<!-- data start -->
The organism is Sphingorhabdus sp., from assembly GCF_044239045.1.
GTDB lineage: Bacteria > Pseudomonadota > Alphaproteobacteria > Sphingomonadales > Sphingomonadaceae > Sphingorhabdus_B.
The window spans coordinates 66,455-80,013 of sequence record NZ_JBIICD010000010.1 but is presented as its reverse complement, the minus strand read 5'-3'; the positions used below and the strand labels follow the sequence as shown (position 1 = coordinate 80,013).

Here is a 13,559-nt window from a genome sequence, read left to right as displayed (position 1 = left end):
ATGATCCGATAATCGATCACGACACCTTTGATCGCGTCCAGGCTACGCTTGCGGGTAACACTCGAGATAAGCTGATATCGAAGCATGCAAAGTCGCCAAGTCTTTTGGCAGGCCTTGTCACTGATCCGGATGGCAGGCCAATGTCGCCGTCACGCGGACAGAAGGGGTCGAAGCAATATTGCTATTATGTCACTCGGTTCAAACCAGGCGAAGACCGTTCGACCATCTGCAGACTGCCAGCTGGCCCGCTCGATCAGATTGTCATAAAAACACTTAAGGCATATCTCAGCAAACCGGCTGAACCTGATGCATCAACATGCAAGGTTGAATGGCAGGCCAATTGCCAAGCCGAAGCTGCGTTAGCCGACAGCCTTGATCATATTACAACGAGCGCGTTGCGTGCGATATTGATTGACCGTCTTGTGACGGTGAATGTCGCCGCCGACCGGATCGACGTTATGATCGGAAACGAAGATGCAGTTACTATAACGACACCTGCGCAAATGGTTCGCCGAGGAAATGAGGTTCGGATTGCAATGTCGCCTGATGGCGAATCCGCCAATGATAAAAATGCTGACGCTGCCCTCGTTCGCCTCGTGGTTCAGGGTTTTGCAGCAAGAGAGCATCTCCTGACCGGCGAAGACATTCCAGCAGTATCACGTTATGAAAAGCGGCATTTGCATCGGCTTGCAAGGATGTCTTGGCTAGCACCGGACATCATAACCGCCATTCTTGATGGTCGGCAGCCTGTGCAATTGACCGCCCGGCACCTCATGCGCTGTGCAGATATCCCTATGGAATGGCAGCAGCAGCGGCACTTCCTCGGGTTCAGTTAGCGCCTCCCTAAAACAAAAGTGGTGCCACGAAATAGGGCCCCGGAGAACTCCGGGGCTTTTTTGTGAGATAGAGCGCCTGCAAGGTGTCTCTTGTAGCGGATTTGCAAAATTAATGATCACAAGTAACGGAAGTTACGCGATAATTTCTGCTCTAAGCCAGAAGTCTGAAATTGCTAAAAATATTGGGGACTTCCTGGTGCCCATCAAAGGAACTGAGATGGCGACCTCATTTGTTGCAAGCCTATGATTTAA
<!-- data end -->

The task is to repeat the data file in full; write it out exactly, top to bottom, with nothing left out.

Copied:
The organism is Sphingorhabdus sp., from assembly GCF_044239045.1.
GTDB lineage: Bacteria > Pseudomonadota > Alphaproteobacteria > Sphingomonadales > Sphingomonadaceae > Sphingorhabdus_B.
The window spans coordinates 66,455-80,013 of sequence record NZ_JBIICD010000010.1 but is presented as its reverse complement, the minus strand read 5'-3'; the positions used below and the strand labels follow the sequence as shown (position 1 = coordinate 80,013).

Here is a 13,559-nt window from a genome sequence, read left to right as displayed (position 1 = left end):
ATGATCCGATAATCGATCACGACACCTTTGATCGCGTCCAGGCTACGCTTGCGGGTAACACTCGAGATAAGCTGATATCGAAGCATGCAAAGTCGCCAAGTCTTTTGGCAGGCCTTGTCACTGATCCGGATGGCAGGCCAATGTCGCCGTCACGCGGACAGAAGGGGTCGAAGCAATATTGCTATTATGTCACTCGGTTCAAACCAGGCGAAGACCGTTCGACCATCTGCAGACTGCCAGCTGGCCCGCTCGATCAGATTGTCATAAAAACACTTAAGGCATATCTCAGCAAACCGGCTGAACCTGATGCATCAACATGCAAGGTTGAATGGCAGGCCAATTGCCAAGCCGAAGCTGCGTTAGCCGACAGCCTTGATCATATTACAACGAGCGCGTTGCGTGCGATATTGATTGACCGTCTTGTGACGGTGAATGTCGCCGCCGACCGGATCGACGTTATGATCGGAAACGAAGATGCAGTTACTATAACGACACCTGCGCAAATGGTTCGCCGAGGAAATGAGGTTCGGATTGCAATGTCGCCTGATGGCGAATCCGCCAATGATAAAAATGCTGACGCTGCCCTCGTTCGCCTCGTGGTTCAGGGTTTTGCAGCAAGAGAGCATCTCCTGACCGGCGAAGACATTCCAGCAGTATCACGTTATGAAAAGCGGCATTTGCATCGGCTTGCAAGGATGTCTTGGCTAGCACCGGACATCATAACCGCCATTCTTGATGGTCGGCAGCCTGTGCAATTGACCGCCCGGCACCTCATGCGCTGTGCAGATATCCCTATGGAATGGCAGCAGCAGCGGCACTTCCTCGGGTTCAGTTAGCGCCTCCCTAAAACAAAAGTGGTGCCACGAAATAGGGCCCCGGAGAACTCCGGGGCTTTTTTGTGAGATAGAGCGCCTGCAAGGTGTCTCTTGTAGCGGATTTGCAAAATTAATGATCACAAGTAACGGAAGTTACGCGATAATTTCTGCTCTAAGCCAGAAGTCTGAAATTGCTAAAAATATTGGGGACTTCCTGGTGCCCATCAAAGGAACTGAGATGGCGACCTCATTTGTTGCAAGCCTATGATTTAA